Crowdsourcing: What It Is & How to Use It

Working together to solve problems. That's crowdsourcing.

Crowdsourcing is the act of tapping into a collective intelligence to complete a project or to come up with an idea. So, instead of hiring one person to design a logo, for example, a small business could utilize crowdsourcing to have a team of people from all over the country (or the world) work together to design your logo. Or, a small business can utilize crowdsourcing like a contest. Have lots of people put in bids and ideas for a new logo, and then pick the best one.

MSN’s Business on Main says that crowdsourcing can save a small business from going through the time and hassle of finding a worker or an independent contractor for a specific project by having multiple people work on it at once. Crowdsourcing can also be used to do more than design and marketing. It’s also been used to make videos, do fundraising, conduct market research, transcribe audio files, take customer orders and provide customer support, and even to solicit ideas for new products and services. A few examples of the fruits of crowdsourcing include Wikipedia, Linux, and Google’s Android.

Crowdsourcing works by first, broadcasting your need or your problem to an unknown group of people. Then, you and the crowd take the time to sort through the bids and suggestions that come in. So, you might end up getting one bid, or one hundred bids. You might end up getting bids from quality experts as well as beginners. Either way, crowdsourcing opens up to opportunity to work with talent that you may not have been able to otherwise, and it opens up the problem-solving process to more minds, and hopefully, more solutions.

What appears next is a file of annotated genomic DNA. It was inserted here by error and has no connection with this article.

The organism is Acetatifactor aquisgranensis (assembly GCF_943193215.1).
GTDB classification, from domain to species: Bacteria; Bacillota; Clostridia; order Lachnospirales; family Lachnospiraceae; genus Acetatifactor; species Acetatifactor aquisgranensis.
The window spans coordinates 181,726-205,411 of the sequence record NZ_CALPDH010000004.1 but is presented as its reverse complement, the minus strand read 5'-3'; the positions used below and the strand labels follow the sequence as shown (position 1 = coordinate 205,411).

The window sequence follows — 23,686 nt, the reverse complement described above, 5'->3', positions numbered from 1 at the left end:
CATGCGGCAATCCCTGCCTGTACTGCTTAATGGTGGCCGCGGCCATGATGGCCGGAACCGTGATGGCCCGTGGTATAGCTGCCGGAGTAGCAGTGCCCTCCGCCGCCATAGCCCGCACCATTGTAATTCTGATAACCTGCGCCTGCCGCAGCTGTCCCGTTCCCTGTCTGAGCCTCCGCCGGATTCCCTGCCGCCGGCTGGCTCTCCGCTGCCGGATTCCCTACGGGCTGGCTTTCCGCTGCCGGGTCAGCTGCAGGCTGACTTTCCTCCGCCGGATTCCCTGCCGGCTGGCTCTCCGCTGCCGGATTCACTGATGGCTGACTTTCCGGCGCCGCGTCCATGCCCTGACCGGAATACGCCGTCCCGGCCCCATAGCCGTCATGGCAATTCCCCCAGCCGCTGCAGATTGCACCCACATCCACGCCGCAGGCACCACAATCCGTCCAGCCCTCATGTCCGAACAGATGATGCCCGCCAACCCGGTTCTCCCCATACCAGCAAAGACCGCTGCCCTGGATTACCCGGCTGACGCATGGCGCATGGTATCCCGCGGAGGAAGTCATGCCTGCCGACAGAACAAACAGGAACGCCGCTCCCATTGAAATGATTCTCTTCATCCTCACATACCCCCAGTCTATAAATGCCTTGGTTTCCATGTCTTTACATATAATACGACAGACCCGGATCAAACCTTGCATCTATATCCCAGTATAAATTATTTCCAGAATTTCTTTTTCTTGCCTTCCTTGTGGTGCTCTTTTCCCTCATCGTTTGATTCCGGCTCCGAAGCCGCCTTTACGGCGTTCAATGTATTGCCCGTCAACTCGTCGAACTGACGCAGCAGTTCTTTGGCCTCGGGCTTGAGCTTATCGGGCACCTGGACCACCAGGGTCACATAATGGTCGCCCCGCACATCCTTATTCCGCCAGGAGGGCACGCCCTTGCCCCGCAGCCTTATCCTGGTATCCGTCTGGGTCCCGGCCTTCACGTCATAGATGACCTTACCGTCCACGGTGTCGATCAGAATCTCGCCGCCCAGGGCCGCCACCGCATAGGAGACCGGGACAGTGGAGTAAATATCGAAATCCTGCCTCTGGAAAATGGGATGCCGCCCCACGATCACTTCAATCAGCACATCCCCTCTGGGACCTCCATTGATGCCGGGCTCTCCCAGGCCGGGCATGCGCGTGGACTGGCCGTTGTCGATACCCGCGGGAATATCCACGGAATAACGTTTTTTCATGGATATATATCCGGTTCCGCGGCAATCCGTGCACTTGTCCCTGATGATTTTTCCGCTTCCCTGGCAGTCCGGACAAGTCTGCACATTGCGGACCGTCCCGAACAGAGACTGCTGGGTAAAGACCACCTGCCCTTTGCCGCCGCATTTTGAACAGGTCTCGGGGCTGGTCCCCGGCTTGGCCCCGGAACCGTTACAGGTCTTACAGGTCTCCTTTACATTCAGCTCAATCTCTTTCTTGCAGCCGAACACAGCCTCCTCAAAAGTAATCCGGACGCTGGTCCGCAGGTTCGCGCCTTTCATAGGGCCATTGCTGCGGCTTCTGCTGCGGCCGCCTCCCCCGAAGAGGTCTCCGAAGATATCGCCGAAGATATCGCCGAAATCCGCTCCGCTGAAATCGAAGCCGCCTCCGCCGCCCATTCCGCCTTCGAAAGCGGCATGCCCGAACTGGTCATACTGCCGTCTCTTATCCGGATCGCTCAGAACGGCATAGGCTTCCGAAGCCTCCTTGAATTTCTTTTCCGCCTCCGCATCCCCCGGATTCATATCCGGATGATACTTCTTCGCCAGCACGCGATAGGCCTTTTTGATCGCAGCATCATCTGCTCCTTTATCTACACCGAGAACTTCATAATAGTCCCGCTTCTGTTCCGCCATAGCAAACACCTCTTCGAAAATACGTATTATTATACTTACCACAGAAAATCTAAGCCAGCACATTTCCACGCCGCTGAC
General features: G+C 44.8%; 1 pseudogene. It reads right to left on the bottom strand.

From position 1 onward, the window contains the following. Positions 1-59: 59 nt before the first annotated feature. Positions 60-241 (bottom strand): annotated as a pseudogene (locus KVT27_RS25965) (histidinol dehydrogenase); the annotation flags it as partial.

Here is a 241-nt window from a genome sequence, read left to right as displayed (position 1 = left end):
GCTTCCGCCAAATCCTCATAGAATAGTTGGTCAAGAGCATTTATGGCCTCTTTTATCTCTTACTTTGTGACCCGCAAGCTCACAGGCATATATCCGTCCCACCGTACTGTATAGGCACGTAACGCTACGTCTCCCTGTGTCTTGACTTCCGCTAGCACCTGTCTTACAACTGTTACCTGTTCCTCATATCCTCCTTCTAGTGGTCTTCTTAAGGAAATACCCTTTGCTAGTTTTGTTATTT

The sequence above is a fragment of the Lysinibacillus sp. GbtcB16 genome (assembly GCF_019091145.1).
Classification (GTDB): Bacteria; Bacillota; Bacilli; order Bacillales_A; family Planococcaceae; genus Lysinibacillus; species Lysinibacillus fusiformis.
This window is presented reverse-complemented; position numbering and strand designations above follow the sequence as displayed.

If crowdsourcing sounds like something you want to try, then there are several crowdsourcing website out there to consider, such as CrowdFlowercrowdSPRINGTrada and uTest. Using a crowd of people instead of one avoids the pitfall of having that one person do a poor job on the project and then ending up with having to do it yourself. With a crowd, you can easily pick the best one and offer revisions. In the end, it might be cheaper and faster to utilize crowdsourcing to complete projects then finding full-time employees or independent contractors.

We at would like to know if you’ve ever tried crowdsourcing or not, so please participate in our weekly survey, located on the right hand side of the web page.

The following two tabs change content below.
Allison Midori Reilly is the CEO and Founder of Stirring Media, LLC. Stirring Media, LLC is a content marketing and news production firm that provides content marketing and business blogging services to the small business market. Prior to that, she was a freelance writer, who was published in over a dozen print and online publications, such as, American City & County,, Transport Topics and St. Louis Commerce Magazine. In her spare time, Reilly is an active member of Amnesty International as well as an avid poker player.

Latest posts by Allison Midori Reilly (see all)

2 thoughts on “Crowdsourcing: What It Is & How to Use It

  1. Pricing Prophets

    Here’s another crowd-sourcing website for you:, where you can ask a global panel of pricing experts and thought-leaders what price to charge and why…and its designed exclusively for small businesses


Leave a Reply

Your email address will not be published. Required fields are marked *